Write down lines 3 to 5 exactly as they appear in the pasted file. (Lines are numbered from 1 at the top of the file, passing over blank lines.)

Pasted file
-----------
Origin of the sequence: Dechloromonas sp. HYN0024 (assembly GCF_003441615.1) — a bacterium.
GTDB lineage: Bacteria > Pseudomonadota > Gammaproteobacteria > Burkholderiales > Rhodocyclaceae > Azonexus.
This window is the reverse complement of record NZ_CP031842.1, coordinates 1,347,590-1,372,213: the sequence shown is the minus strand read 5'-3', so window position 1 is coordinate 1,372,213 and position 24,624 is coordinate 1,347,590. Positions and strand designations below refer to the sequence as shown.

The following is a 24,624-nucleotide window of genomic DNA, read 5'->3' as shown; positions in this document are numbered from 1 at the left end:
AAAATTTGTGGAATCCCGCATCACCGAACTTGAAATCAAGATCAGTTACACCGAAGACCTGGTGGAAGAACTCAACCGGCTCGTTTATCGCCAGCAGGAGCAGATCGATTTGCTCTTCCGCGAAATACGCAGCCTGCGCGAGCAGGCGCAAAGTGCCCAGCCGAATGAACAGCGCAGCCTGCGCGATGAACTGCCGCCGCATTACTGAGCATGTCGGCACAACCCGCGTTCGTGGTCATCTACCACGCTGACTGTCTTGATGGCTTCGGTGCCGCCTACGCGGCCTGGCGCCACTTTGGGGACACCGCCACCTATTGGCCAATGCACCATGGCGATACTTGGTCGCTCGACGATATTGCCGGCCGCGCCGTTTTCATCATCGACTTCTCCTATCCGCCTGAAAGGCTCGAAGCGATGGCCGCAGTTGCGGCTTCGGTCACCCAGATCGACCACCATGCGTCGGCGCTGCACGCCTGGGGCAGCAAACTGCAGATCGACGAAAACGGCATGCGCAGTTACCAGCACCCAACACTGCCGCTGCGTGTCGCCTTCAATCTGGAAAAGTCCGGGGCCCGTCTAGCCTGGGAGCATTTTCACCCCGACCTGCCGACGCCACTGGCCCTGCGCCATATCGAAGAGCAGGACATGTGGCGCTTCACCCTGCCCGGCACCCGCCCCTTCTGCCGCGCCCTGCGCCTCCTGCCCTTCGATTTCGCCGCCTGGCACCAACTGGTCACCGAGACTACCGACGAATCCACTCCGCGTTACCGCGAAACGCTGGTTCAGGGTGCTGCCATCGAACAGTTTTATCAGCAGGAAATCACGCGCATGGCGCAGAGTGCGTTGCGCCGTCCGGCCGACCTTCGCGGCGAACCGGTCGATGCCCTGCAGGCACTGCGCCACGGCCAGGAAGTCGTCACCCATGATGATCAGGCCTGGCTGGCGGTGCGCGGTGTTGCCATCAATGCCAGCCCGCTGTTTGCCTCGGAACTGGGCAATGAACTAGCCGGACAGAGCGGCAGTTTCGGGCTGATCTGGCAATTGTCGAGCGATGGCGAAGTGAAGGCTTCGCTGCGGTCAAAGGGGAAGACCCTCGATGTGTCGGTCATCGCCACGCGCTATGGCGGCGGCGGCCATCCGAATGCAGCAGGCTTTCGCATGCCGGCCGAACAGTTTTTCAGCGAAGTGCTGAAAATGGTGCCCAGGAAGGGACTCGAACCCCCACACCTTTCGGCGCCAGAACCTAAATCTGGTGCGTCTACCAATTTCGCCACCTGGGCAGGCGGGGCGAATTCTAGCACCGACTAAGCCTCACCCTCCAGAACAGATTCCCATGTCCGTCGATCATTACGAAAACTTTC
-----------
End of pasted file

This window is the reverse complement of record NZ_CP031842.1, coordinates 1,347,590-1,372,213: the sequence shown is the minus strand read 5'-3', so window position 1 is coordinate 1,372,213 and position 24,624 is coordinate 1,347,590. Positions and strand designations below refer to the sequence as shown.

The following is a 24,624-nucleotide window of genomic DNA, read 5'->3' as shown; positions in this document are numbered from 1 at the left end:
AAAATTTGTGGAATCCCGCATCACCGAACTTGAAATCAAGATCAGTTACACCGAAGACCTGGTGGAAGAACTCAACCGGCTCGTTTATCGCCAGCAGGAGCAGATCGATTTGCTCTTCCGCGAAATACGCAGCCTGCGCGAGCAGGCGCAAAGTGCCCAGCCGAATGAACAGCGCAGCCTGCGCGATGAACTGCCGCCGCATTACTGAGCATGTCGGCACAACCCGCGTTCGTGGTCATCTACCACGCTGACTGTCTTGATGGCTTCGGTGCCGCCTACGCGGCCTGGCGCCACTTTGGGGACACCGCCACCTATTGGCCAATGCACCATGGCGATACTTGGTCGCTCGACGATATTGCCGGCCGCGCCGTTTTCATCATCGACTTCTCCTATCCGCCTGAAAGGCTCGAAGCGATGGCCGCAGTTGCGGCTTCGGTCACCCAGATCGACCACCATGCGTCGGCGCTGCACGCCTGGGGCAGCAAACTGCAGATCGACGAAAACGGCATGCGCAGTTACCAGCACCCAACACTGCCGCTGCGTGTCGCCTTCAATCTGGAAAAGTCCGGGGCCCGTCTAGCCTGGGAGCATTTTCACCCCGACCTGCCGACGCCACTGGCCCTGCGCCATATCGAAGAGCAGGACATGTGGCGCTTCACCCTGCCCGGCACCCGCCCCTTCTGCCGCGCCCTGCGCCTCCTGCCCTTCGATTTCGCCGCCTGGCACCAACTGGTCACCGAGACTACCGACGAATCCACTCCGCGTTACCGCGAAACGCTGGTTCAGGGTGCTGCCATCGAACAGTTTTATCAGCAGGAAATCACGCGCATGGCGCAGAGTGCGTTGCGCCGTCCGGCCGACCTTCGCGGCGAACCGGTCGATGCCCTGCAGGCACTGCGCCACGGCCAGGAAGTCGTCACCCATGATGATCAGGCCTGGCTGGCGGTGCGCGGTGTTGCCATCAATGCCAGCCCGCTGTTTGCCTCGGAACTGGGCAATGAACTAGCCGGACAGAGCGGCAGTTTCGGGCTGATCTGGCAATTGTCGAGCGATGGCGAAGTGAAGGCTTCGCTGCGGTCAAAGGGGAAGACCCTCGATGTGTCGGTCATCGCCACGCGCTATGGCGGCGGCGGCCATCCGAATGCAGCAGGCTTTCGCATGCCGGCCGAACAGTTTTTCAGCGAAGTGCTGAAAATGGTGCCCAGGAAGGGACTCGAACCCCCACACCTTTCGGCGCCAGAACCTAAATCTGGTGCGTCTACCAATTTCGCCACCTGGGCAGGCGGGGCGAATTCTAGCACCGACTAAGCCTCACCCTCCAGAACAGATTCCCATGTCCGTCGATCATTACGAAAACTTTC